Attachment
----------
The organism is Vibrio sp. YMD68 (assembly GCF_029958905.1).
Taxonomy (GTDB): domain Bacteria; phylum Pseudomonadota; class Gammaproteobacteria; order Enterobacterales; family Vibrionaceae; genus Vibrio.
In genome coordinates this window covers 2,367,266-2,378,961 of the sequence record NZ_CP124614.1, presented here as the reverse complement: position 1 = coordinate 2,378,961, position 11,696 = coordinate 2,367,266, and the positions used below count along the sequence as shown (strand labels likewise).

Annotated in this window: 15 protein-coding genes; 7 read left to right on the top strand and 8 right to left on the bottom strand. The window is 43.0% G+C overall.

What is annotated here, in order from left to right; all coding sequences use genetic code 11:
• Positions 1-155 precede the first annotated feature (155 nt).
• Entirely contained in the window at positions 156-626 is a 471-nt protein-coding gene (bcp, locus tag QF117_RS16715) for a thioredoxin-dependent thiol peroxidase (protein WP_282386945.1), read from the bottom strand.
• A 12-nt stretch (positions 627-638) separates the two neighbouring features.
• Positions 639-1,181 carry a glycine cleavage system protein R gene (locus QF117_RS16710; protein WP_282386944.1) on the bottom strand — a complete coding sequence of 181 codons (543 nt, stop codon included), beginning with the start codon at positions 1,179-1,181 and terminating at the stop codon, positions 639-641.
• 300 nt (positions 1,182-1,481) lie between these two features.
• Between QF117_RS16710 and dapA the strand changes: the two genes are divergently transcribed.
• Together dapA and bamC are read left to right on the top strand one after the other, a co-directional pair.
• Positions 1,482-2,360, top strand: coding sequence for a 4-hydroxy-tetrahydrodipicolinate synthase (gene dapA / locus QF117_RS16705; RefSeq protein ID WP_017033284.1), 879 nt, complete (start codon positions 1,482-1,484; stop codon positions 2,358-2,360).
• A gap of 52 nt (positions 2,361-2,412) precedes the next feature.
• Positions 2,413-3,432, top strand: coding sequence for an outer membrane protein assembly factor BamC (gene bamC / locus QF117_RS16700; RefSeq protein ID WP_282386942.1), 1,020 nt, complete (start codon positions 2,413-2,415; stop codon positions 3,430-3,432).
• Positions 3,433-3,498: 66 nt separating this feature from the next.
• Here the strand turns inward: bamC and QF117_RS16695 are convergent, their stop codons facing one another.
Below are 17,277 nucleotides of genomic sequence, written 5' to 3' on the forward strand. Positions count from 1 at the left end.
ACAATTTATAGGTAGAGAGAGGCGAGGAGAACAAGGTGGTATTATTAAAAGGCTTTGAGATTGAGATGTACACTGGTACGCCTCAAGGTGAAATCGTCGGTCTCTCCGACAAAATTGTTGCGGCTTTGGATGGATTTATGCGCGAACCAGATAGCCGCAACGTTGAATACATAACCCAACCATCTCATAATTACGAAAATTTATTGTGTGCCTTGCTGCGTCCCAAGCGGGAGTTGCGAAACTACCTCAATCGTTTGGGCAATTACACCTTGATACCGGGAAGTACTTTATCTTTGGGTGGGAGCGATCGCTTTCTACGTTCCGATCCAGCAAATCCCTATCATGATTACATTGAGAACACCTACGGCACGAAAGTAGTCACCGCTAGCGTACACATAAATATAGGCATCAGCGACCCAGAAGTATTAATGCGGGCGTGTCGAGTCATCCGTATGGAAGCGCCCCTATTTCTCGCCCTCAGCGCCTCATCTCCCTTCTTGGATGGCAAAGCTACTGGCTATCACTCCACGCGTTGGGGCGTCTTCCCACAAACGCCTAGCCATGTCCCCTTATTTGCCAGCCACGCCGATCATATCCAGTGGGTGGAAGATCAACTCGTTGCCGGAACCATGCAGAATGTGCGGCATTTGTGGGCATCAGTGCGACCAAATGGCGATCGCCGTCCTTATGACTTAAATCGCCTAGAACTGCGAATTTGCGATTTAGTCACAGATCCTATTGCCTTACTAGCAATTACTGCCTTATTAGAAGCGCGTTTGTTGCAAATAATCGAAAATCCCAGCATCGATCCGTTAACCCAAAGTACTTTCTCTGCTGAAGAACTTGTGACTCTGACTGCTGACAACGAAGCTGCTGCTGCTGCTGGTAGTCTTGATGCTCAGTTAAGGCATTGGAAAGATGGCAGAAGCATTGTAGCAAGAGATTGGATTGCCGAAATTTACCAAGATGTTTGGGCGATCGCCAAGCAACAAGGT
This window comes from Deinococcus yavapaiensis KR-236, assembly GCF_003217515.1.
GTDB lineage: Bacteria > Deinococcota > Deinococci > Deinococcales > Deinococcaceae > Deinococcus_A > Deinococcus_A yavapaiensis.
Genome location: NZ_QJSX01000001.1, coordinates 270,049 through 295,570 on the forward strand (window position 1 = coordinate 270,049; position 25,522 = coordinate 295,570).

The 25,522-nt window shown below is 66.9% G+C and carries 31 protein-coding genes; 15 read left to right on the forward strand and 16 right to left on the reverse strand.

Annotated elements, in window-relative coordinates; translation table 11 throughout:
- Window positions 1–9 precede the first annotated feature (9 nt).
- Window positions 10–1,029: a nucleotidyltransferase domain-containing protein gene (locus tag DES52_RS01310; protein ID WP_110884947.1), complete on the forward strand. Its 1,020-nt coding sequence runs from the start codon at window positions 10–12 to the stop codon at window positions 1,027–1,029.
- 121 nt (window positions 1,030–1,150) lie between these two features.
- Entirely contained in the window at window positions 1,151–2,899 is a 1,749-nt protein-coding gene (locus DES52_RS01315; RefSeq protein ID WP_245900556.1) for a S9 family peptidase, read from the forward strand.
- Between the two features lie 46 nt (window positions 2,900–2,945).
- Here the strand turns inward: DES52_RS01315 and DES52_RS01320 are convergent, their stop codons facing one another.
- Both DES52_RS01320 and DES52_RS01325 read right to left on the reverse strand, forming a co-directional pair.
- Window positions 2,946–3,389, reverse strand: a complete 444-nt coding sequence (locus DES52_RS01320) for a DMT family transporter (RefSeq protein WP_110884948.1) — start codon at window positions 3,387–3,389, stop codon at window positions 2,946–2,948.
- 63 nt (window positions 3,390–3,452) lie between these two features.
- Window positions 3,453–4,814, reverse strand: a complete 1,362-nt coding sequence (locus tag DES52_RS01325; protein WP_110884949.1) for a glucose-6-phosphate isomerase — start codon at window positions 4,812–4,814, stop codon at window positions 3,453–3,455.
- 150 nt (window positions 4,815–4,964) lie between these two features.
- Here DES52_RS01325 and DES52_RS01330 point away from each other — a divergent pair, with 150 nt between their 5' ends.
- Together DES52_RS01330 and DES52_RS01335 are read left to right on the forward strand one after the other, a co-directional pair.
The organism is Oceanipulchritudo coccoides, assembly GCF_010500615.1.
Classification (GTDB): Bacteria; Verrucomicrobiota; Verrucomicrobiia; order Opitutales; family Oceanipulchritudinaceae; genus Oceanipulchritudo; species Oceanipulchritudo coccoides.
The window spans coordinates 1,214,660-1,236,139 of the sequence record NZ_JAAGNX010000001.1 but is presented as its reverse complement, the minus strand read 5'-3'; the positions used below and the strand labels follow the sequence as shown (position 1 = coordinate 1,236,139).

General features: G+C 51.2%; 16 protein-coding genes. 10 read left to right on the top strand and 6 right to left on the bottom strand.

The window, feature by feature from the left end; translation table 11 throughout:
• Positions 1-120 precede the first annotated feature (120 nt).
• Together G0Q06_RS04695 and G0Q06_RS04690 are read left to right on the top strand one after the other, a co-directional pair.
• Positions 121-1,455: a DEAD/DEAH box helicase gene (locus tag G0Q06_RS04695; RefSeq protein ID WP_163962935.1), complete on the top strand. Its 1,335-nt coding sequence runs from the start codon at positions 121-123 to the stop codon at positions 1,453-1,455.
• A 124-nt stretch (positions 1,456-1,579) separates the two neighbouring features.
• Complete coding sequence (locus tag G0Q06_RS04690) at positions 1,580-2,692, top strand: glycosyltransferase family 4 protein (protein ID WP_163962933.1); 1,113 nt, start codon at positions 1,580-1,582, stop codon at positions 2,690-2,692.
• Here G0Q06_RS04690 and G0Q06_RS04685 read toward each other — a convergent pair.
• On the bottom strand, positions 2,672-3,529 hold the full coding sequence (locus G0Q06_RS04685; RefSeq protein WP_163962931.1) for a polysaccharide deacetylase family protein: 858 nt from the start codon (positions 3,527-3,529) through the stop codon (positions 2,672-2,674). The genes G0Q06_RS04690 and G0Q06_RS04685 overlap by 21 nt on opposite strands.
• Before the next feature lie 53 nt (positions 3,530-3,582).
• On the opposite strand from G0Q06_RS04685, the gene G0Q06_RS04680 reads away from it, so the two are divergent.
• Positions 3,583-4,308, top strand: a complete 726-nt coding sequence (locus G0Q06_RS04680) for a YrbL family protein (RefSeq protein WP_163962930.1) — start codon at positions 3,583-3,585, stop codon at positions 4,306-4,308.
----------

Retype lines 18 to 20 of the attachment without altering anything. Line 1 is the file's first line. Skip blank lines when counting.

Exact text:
Below are 17,277 nucleotides of genomic sequence, written 5' to 3' on the forward strand. Positions count from 1 at the left end.
ACAATTTATAGGTAGAGAGAGGCGAGGAGAACAAGGTGGTATTATTAAAAGGCTTTGAGATTGAGATGTACACTGGTACGCCTCAAGGTGAAATCGTCGGTCTCTCCGACAAAATTGTTGCGGCTTTGGATGGATTTATGCGCGAACCAGATAGCCGCAACGTTGAATACATAACCCAACCATCTCATAATTACGAAAATTTATTGTGTGCCTTGCTGCGTCCCAAGCGGGAGTTGCGAAACTACCTCAATCGTTTGGGCAATTACACCTTGATACCGGGAAGTACTTTATCTTTGGGTGGGAGCGATCGCTTTCTACGTTCCGATCCAGCAAATCCCTATCATGATTACATTGAGAACACCTACGGCACGAAAGTAGTCACCGCTAGCGTACACATAAATATAGGCATCAGCGACCCAGAAGTATTAATGCGGGCGTGTCGAGTCATCCGTATGGAAGCGCCCCTATTTCTCGCCCTCAGCGCCTCATCTCCCTTCTTGGATGGCAAAGCTACTGGCTATCACTCCACGCGTTGGGGCGTCTTCCCACAAACGCCTAGCCATGTCCCCTTATTTGCCAGCCACGCCGATCATATCCAGTGGGTGGAAGATCAACTCGTTGCCGGAACCATGCAGAATGTGCGGCATTTGTGGGCATCAGTGCGACCAAATGGCGATCGCCGTCCTTATGACTTAAATCGCCTAGAACTGCGAATTTGCGATTTAGTCACAGATCCTATTGCCTTACTAGCAATTACTGCCTTATTAGAAGCGCGTTTGTTGCAAATAATCGAAAATCCCAGCATCGATCCGTTAACCCAAAGTACTTTCTCTGCTGAAGAACTTGTGACTCTGACTGCTGACAACGAAGCTGCTGCTGCTGCTGGTAGTCTTGATGCTCAGTTAAGGCATTGGAAAGATGGCAGAAGCATTGTAGCAAGAGATTGGATTGCCGAAATTTACCAAGATGTTTGGGCGATCGCCAAGCAACAAGGT
This window comes from Deinococcus yavapaiensis KR-236, assembly GCF_003217515.1.